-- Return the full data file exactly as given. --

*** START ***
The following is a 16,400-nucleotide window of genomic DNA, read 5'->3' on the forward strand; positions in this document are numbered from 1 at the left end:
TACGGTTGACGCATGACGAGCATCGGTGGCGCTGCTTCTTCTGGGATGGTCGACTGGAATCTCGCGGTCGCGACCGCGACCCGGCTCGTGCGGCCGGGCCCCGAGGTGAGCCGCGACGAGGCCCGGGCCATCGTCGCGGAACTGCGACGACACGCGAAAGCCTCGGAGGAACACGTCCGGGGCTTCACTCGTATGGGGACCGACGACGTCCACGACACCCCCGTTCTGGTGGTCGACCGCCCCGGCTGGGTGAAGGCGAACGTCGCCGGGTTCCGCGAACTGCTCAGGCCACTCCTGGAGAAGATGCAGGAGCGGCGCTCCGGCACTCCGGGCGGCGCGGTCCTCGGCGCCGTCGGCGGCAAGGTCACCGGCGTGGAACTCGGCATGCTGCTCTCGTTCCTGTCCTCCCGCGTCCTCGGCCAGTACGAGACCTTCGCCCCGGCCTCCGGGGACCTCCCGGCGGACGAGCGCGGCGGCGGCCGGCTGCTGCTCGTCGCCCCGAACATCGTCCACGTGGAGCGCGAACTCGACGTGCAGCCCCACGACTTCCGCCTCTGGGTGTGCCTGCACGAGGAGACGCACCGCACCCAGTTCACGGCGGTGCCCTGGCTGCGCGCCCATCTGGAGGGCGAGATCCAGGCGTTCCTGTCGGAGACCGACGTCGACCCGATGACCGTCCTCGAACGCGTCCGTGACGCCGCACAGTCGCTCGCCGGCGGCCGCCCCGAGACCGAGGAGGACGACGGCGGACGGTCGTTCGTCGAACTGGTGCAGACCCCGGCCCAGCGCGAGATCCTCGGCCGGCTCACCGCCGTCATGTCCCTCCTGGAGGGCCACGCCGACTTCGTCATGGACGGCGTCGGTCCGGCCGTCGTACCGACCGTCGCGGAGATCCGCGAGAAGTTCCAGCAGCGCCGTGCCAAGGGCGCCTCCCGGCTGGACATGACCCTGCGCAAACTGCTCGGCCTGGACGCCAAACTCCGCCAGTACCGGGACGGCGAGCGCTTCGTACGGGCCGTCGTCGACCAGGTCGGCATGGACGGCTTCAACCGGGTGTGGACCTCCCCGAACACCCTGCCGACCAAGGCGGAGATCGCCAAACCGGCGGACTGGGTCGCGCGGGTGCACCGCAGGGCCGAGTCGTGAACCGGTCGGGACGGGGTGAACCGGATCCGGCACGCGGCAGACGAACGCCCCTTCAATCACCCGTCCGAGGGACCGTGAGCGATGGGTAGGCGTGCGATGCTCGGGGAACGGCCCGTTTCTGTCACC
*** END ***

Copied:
The following is a 16,400-nucleotide window of genomic DNA, read 5'->3' on the forward strand; positions in this document are numbered from 1 at the left end:
TACGGTTGACGCATGACGAGCATCGGTGGCGCTGCTTCTTCTGGGATGGTCGACTGGAATCTCGCGGTCGCGACCGCGACCCGGCTCGTGCGGCCGGGCCCCGAGGTGAGCCGCGACGAGGCCCGGGCCATCGTCGCGGAACTGCGACGACACGCGAAAGCCTCGGAGGAACACGTCCGGGGCTTCACTCGTATGGGGACCGACGACGTCCACGACACCCCCGTTCTGGTGGTCGACCGCCCCGGCTGGGTGAAGGCGAACGTCGCCGGGTTCCGCGAACTGCTCAGGCCACTCCTGGAGAAGATGCAGGAGCGGCGCTCCGGCACTCCGGGCGGCGCGGTCCTCGGCGCCGTCGGCGGCAAGGTCACCGGCGTGGAACTCGGCATGCTGCTCTCGTTCCTGTCCTCCCGCGTCCTCGGCCAGTACGAGACCTTCGCCCCGGCCTCCGGGGACCTCCCGGCGGACGAGCGCGGCGGCGGCCGGCTGCTGCTCGTCGCCCCGAACATCGTCCACGTGGAGCGCGAACTCGACGTGCAGCCCCACGACTTCCGCCTCTGGGTGTGCCTGCACGAGGAGACGCACCGCACCCAGTTCACGGCGGTGCCCTGGCTGCGCGCCCATCTGGAGGGCGAGATCCAGGCGTTCCTGTCGGAGACCGACGTCGACCCGATGACCGTCCTCGAACGCGTCCGTGACGCCGCACAGTCGCTCGCCGGCGGCCGCCCCGAGACCGAGGAGGACGACGGCGGACGGTCGTTCGTCGAACTGGTGCAGACCCCGGCCCAGCGCGAGATCCTCGGCCGGCTCACCGCCGTCATGTCCCTCCTGGAGGGCCACGCCGACTTCGTCATGGACGGCGTCGGTCCGGCCGTCGTACCGACCGTCGCGGAGATCCGCGAGAAGTTCCAGCAGCGCCGTGCCAAGGGCGCCTCCCGGCTGGACATGACCCTGCGCAAACTGCTCGGCCTGGACGCCAAACTCCGCCAGTACCGGGACGGCGAGCGCTTCGTACGGGCCGTCGTCGACCAGGTCGGCATGGACGGCTTCAACCGGGTGTGGACCTCCCCGAACACCCTGCCGACCAAGGCGGAGATCGCCAAACCGGCGGACTGGGTCGCGCGGGTGCACCGCAGGGCCGAGTCGTGAACCGGTCGGGACGGGGTGAACCGGATCCGGCACGCGGCAGACGAACGCCCCTTCAATCACCCGTCCGAGGGACCGTGAGCGATGGGTAGGCGTGCGATGCTCGGGGAACGGCCCGTTTCTGTCACC